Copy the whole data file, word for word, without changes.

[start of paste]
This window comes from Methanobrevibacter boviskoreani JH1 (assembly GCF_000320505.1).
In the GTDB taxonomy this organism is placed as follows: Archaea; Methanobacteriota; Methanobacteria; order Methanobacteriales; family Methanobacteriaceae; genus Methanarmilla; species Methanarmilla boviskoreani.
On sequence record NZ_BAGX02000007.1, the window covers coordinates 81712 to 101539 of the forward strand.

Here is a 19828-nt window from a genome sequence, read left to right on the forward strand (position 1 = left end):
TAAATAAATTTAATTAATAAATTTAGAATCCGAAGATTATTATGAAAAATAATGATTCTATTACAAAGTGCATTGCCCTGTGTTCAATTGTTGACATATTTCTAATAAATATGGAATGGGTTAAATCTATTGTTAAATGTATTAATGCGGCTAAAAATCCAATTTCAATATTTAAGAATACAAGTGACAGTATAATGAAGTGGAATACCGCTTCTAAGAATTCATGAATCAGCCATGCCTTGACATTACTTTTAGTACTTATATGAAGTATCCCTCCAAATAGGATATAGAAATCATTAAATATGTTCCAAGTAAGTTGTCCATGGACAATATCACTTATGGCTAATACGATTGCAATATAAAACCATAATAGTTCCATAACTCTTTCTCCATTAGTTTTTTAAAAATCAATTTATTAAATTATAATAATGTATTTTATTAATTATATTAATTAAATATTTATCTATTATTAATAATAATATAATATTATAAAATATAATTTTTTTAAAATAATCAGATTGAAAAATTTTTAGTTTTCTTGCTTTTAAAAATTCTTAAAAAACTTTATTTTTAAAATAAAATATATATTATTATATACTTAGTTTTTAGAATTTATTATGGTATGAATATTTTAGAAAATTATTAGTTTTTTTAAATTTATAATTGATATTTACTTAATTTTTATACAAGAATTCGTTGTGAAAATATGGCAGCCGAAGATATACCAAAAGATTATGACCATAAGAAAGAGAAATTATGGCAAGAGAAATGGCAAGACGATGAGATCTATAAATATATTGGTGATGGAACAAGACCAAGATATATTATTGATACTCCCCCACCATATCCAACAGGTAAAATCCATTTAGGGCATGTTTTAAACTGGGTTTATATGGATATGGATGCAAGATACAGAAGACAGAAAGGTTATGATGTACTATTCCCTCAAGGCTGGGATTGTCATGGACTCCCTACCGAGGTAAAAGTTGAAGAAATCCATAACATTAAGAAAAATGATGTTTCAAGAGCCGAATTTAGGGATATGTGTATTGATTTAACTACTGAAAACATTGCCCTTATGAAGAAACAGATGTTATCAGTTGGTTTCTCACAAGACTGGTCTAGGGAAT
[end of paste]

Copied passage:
This window comes from Methanobrevibacter boviskoreani JH1 (assembly GCF_000320505.1).
In the GTDB taxonomy this organism is placed as follows: Archaea; Methanobacteriota; Methanobacteria; order Methanobacteriales; family Methanobacteriaceae; genus Methanarmilla; species Methanarmilla boviskoreani.
On sequence record NZ_BAGX02000007.1, the window covers coordinates 81712 to 101539 of the forward strand.

Here is a 19828-nt window from a genome sequence, read left to right on the forward strand (position 1 = left end):
TAAATAAATTTAATTAATAAATTTAGAATCCGAAGATTATTATGAAAAATAATGATTCTATTACAAAGTGCATTGCCCTGTGTTCAATTGTTGACATATTTCTAATAAATATGGAATGGGTTAAATCTATTGTTAAATGTATTAATGCGGCTAAAAATCCAATTTCAATATTTAAGAATACAAGTGACAGTATAATGAAGTGGAATACCGCTTCTAAGAATTCATGAATCAGCCATGCCTTGACATTACTTTTAGTACTTATATGAAGTATCCCTCCAAATAGGATATAGAAATCATTAAATATGTTCCAAGTAAGTTGTCCATGGACAATATCACTTATGGCTAATACGATTGCAATATAAAACCATAATAGTTCCATAACTCTTTCTCCATTAGTTTTTTAAAAATCAATTTATTAAATTATAATAATGTATTTTATTAATTATATTAATTAAATATTTATCTATTATTAATAATAATATAATATTATAAAATATAATTTTTTTAAAATAATCAGATTGAAAAATTTTTAGTTTTCTTGCTTTTAAAAATTCTTAAAAAACTTTATTTTTAAAATAAAATATATATTATTATATACTTAGTTTTTAGAATTTATTATGGTATGAATATTTTAGAAAATTATTAGTTTTTTTAAATTTATAATTGATATTTACTTAATTTTTATACAAGAATTCGTTGTGAAAATATGGCAGCCGAAGATATACCAAAAGATTATGACCATAAGAAAGAGAAATTATGGCAAGAGAAATGGCAAGACGATGAGATCTATAAATATATTGGTGATGGAACAAGACCAAGATATATTATTGATACTCCCCCACCATATCCAACAGGTAAAATCCATTTAGGGCATGTTTTAAACTGGGTTTATATGGATATGGATGCAAGATACAGAAGACAGAAAGGTTATGATGTACTATTCCCTCAAGGCTGGGATTGTCATGGACTCCCTACCGAGGTAAAAGTTGAAGAAATCCATAACATTAAGAAAAATGATGTTTCAAGAGCCGAATTTAGGGATATGTGTATTGATTTAACTACTGAAAACATTGCCCTTATGAAGAAACAGATGTTATCAGTTGGTTTCTCACAAGACTGGTCTAGGGAAT